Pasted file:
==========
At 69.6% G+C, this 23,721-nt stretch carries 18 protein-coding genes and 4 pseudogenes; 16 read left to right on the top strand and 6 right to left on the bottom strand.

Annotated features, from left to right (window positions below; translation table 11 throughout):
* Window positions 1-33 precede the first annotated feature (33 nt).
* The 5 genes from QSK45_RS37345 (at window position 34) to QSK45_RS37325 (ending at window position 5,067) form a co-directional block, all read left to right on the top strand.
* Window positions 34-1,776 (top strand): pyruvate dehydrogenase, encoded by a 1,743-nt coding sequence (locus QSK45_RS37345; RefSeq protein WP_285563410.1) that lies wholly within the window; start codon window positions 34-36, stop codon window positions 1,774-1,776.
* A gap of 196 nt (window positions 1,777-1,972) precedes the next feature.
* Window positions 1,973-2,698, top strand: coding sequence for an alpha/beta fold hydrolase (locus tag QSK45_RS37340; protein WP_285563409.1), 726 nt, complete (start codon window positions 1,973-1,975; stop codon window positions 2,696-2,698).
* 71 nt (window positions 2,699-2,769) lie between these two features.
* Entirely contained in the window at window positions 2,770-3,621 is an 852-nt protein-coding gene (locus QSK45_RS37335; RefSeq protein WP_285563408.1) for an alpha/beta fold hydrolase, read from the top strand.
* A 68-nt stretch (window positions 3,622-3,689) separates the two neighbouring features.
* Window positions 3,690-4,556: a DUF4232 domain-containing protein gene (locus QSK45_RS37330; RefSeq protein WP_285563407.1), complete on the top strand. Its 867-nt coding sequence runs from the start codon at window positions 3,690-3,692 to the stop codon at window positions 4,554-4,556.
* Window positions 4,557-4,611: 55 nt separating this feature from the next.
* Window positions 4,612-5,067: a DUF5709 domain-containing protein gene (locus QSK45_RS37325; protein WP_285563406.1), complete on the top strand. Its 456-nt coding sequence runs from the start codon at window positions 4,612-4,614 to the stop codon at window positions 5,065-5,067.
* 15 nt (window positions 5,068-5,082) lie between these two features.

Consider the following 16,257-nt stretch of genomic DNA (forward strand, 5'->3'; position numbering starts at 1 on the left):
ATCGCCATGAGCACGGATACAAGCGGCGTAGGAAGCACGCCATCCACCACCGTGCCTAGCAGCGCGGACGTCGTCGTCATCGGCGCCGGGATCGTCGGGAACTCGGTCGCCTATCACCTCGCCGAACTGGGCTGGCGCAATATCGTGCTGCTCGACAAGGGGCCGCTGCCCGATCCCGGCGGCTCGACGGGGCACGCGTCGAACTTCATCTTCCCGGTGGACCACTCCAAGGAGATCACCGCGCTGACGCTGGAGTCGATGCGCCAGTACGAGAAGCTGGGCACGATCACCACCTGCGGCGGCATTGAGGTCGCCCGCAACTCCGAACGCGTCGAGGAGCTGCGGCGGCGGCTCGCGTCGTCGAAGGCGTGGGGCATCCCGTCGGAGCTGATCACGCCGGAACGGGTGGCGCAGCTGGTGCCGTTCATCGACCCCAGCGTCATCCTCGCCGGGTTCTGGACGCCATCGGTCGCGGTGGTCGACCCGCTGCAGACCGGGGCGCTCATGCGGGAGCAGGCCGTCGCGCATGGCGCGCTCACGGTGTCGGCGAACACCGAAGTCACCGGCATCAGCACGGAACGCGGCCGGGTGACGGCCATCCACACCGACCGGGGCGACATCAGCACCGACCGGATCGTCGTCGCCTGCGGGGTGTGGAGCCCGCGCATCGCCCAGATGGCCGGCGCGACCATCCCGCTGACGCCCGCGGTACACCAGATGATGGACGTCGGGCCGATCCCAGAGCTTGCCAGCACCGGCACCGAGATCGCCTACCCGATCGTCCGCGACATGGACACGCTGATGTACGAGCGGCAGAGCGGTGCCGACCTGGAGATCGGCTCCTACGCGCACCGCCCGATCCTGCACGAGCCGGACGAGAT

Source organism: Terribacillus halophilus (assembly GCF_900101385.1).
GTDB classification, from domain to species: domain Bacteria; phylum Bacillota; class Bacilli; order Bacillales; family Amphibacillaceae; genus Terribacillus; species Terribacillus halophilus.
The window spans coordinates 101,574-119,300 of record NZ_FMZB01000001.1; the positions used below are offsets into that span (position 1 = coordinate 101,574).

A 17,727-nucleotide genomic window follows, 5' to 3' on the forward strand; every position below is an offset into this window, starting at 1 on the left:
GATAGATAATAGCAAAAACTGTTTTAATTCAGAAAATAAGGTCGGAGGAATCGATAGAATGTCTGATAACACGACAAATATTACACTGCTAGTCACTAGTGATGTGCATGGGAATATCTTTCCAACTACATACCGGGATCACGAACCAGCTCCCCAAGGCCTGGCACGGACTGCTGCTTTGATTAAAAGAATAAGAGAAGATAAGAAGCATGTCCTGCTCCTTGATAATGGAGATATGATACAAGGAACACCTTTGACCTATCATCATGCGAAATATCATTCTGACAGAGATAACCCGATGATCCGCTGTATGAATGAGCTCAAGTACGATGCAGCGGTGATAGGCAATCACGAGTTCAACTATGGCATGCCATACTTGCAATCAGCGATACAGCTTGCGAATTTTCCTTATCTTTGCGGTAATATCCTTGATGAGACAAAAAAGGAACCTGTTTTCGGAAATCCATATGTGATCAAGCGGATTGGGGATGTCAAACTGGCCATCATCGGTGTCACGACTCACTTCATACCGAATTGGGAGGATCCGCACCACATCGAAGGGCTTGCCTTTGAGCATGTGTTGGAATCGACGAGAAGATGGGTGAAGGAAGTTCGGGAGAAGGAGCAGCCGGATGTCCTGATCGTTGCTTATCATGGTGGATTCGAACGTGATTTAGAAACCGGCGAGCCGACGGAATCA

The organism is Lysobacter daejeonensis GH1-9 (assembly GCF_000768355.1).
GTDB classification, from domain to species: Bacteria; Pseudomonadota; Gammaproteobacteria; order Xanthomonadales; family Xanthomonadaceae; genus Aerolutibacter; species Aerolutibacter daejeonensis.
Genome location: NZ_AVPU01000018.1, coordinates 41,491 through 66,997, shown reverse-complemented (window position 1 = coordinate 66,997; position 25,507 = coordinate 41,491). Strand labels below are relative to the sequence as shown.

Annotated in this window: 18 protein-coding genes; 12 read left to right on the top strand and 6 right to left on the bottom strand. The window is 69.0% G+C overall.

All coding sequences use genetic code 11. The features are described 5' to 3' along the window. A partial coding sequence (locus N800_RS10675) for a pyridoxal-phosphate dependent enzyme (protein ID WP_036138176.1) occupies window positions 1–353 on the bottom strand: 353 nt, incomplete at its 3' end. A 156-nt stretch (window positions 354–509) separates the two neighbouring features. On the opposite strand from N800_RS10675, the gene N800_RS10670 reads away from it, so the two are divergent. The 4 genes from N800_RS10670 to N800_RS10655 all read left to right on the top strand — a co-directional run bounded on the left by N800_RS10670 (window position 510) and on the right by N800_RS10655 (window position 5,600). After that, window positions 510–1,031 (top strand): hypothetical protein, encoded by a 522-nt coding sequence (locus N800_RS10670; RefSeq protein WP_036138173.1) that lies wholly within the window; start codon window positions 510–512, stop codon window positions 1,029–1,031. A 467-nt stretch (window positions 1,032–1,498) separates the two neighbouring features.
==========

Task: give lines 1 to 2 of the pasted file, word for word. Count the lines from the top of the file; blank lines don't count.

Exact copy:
At 69.6% G+C, this 23,721-nt stretch carries 18 protein-coding genes and 4 pseudogenes; 16 read left to right on the top strand and 6 right to left on the bottom strand.

Annotated features, from left to right (window positions below; translation table 11 throughout):